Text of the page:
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The Aokigahara Forest

Updated on April 14, 2015

At the base of Mount Fuji is a forest that has gone from being a beacon of sheer beauty and splendor to an area of great horror and tragedy. This place is Aokigahara; otherwise known as the suicide forest of Japan.

*Disclaimer: The stories, views and opinions in this article are not for the impressionable or faint of heart.*

Japan's Most Eerie Forest
Japan's Most Eerie Forest | Source

Less than one hundred miles west of Tokyo lies a forest at the base of Mount Fuji masked in legend, lore and an eerie silence. Locally, it is known as Jukai, which translates into "Sea of Trees." In 864 Mount Fuji erupted violently sending a cascade of hot, molten lava trickling down its sides leaving a path of devastation in its wake. Jukai grew up through that dried lava into a densely packed forest. Although the forest itself is not very big, only around fourteen square miles, because of this high density of trees and dark areas since the sun does not penetrate deeply inside the forest, many people who venture inside get lost in the twists and turns never to find the way out again. Could this be the reason so many people view this as the best place to escape everyday life? Could a forest itself truly hide you from the reality you are scared to face? Is this forest truly tainted with demons, ghosts and lore? See for yourself as we dive deeper into the Jukai.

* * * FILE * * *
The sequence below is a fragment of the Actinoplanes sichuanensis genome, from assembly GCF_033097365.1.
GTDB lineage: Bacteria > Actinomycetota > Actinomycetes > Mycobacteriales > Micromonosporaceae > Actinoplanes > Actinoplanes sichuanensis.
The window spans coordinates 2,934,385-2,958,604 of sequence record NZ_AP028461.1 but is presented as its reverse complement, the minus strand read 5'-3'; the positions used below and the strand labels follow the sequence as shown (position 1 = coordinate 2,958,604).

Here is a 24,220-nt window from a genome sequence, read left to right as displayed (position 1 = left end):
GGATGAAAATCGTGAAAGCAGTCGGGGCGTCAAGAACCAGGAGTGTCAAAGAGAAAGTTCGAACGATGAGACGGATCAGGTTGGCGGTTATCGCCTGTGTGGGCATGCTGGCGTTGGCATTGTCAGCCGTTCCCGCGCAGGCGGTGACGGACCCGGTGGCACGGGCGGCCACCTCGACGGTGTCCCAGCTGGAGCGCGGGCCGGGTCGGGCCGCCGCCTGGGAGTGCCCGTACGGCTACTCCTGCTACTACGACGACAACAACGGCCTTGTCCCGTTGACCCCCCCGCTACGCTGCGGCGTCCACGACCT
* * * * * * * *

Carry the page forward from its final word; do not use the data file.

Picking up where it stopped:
Trees seem to levitate within the forest.
Trees seem to levitate within the forest.

The Beginning Of The Legend

Aokigahara is shrouded in mystery and lore. It all started in 1960 when Seicho Matsumoto published a novel by the name of Kuroi Kaiju. The book was a love story between a beautiful young lady and the most handsome young man she had ever known. As love stories go, this one has a tragic ending when the couple decides to end there lives. The place they chose is none other than Aokigahara. No true blame can be placed on this book though because the suicides in Aokigahara started long before this book was written.

Then in 1993, Wataru Tsurumui’s published the bestseller entitled "The Complete Suicide Manual." is a book that describes various modes of suicide and even recommends Aokigahara as the perfect place to die. Apparently this book is also a common find in the forest, usually not too far away from a suicide victim and their belongings. Undoubtedly, the most common method of suicide in the forest is hanging.